My NaNoWriMo History, and Plans for 2016

November is almost here, and that means that writers around the world are getting ready for National Novel Writing Month. The tradition is so well-established by now that I’ll just leave a link to the official homepage here so you can read about it yourself if you haven’t heard of it, to avoid needlessly preaching to the choir. (Or is that preaching to the converted? I can never decide which version of that expression I like better.)

My own history with NaNoWriMo (as it’s colloquially known) is a rocky one, even though I’ve participated in, and “won,” most years since 2008 (exceptions are 2010 and 2012). My very first NaNo draft is lost forever, even though I distinctly remember emailing it to myself. One of my “winners” still isn’t a complete first draft. Last year’s project was just revising 2014’s draft. I’m not sure how I’m going to handle this year, as I’m juggling studying, editing work, tutoring, and helping run Stockholm NaNoWriMo’s events. A couple of options have crossed my mind:

1. Continue revising 2014’s NaNo into something I can shop around to publishers, literary agents, and/or developmental editors.

2. Rework/rewrite another old NaNo, just for fun.

3. Binge-write blog posts.

4. Jump head-first into Naomi Goldberg’s notebook practice.

5. Tackle an entirely new idea.

I’m not sure what I’ll be doing yet. I do know that you’ll find me at Stockholm NaNoWriMo‘s events if you want to come by and say hello. I also know that if you decide to join NaNoWriMo and want another pair of eyes for your project, I’m here. (With some caveats.) I do know that I’ll be sharing my thoughts and feelings here, periodically, along with some advice.

Join me, won’t you? Let me know what you’re writing in the comments or on Twitter!

Bob Dylan Wins the 2016 Nobel Prize in Literature

First of all, I’m always amazed that Bob Dylan isn’t dead yet. I think this is because I’ve always been under the impression that he was well in his 20s or even 30s by the time he appeared on the music scene. The truth is that he was closer to 18, so I suppose it’s actually not surprising at all that he hasn’t shuffled off this mortal coil.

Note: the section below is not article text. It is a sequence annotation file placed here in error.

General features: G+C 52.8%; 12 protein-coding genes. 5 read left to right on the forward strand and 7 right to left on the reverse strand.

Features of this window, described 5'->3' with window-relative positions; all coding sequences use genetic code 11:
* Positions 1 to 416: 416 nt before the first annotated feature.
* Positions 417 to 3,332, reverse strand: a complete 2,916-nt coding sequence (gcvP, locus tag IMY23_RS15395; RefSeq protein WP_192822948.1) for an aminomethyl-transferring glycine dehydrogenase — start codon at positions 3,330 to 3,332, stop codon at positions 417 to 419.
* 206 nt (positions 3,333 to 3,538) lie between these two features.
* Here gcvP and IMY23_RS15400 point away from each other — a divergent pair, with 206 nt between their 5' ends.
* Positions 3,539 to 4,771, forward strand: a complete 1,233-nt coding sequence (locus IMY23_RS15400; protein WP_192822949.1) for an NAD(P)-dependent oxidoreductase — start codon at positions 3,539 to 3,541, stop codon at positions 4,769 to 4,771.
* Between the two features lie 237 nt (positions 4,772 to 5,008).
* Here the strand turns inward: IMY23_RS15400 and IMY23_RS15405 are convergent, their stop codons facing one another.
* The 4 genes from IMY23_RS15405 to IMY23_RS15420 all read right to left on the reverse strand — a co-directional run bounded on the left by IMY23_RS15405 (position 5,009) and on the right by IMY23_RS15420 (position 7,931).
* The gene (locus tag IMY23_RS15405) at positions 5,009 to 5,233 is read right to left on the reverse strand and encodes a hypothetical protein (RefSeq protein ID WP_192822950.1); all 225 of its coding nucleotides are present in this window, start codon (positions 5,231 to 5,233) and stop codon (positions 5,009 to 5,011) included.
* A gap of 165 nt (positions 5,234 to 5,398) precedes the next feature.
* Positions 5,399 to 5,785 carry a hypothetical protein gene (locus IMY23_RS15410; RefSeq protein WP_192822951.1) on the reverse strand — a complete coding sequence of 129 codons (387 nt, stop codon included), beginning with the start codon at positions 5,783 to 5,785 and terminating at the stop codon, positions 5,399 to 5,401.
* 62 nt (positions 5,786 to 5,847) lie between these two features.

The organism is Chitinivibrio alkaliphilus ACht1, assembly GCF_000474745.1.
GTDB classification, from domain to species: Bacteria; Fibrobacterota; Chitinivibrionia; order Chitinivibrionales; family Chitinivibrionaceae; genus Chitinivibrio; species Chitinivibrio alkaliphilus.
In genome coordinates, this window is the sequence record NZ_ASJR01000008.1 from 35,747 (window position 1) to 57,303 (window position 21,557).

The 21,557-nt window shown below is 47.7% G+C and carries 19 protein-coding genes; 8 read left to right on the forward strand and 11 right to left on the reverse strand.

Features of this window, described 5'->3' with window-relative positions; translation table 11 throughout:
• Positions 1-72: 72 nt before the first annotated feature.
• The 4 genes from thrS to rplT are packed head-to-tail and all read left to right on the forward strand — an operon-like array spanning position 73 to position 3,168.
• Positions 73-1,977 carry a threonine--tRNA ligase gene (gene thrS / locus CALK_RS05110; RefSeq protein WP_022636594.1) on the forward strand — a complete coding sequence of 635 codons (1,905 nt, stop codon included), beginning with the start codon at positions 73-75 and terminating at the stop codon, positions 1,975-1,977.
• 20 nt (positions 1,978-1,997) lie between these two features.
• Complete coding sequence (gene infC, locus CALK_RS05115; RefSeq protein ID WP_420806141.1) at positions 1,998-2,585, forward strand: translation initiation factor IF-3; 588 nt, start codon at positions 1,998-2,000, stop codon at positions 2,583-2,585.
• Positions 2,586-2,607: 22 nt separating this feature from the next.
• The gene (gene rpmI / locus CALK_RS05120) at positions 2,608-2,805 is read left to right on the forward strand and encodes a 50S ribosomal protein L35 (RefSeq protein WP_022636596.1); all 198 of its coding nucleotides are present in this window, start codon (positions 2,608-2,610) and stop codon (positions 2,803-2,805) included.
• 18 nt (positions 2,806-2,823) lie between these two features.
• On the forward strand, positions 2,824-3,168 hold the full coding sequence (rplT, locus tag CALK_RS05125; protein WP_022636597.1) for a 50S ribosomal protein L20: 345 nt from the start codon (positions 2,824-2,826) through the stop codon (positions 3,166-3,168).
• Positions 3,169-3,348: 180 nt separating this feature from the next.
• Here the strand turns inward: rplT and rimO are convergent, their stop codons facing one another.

I’ve already talked about my favorite lyricists back in April, to celebrate National Poetry Month. You might notice that Bob Dylan isn’t on the list. To be perfectly honest, he’s never been one of my favorite musicians or lyricists. Funnily enough, the night before Dylan’s win was announced, he was a topic of conversation among myself and a few of my friends, specifically related to protest and political music. I brought up Edwin Starr’s “War” and Black Sabbath’s “War Pigs” (but then promptly forgot the lyrics, oops!). One friend countered with:

“Okay, but like, Dylan. Ugh, I hate Dylan. I like The Band so much better.”

“Well, I’ll give you that. Dylan writes great songs for other people to cover, but I can’t stand his voice.”

When the Swedish Academy announced Dylan’s win the very next day, I was almost tempted to email an article about it to said friend. (I didn’t.) I still felt a little like a kingmaker, though. My trash obviously makes people Nobel Prize winners. If you have a favorite author who you believe has been snubbed for a Nobel Prize, get in touch with me and I’ll do my best to tip the scales in their favor for 2017. 😉

All jokes aside, though: even though I don’t particularly care for Bob Dylan, I’m not particularly upset over his win—not on the grounds of him not being a “proper” writer, anyway. There is something to be said about the moral obligation of literary prizes to award deserving but unknown writers, and Dylan’s celebrity, as well as his artistic chops, have been well-established by this point. This is the same awkwardness that underlies Neil Gaiman’s 2016 Hugo for best “Best Graphic Story”: Neil Gaiman has garnered enough acclaim by now to comfortably coast on it for the rest of his life. (That’s another post, though. Some extenuating circumstances make Gaiman’s win a bit different.)

Perhaps the sad truth simply is that more people deserve a Nobel Prize than can possibly win one.

Greek and Latin Roots: “M” Base Words

I’m back from vacation, and now that I’m relaxed and refreshed it’s time to continue my series on classically derived base words. (Again, these are not prefixes or suffixes. Those are coming later.) Today is brought to you by the letter “M.” For a refresher course in past installments, you can refer to past entries.

Base Meaning Example
m(eridiem) noon, midday ante meridiem (A.M.)
magn big magnify
mal(e) bad, wrong malevolent
man, main stay, remain permanent, remain
man(u) hand manual
mast round bump, protrusion mastoid
matr(i), matern mother matrimony, maternal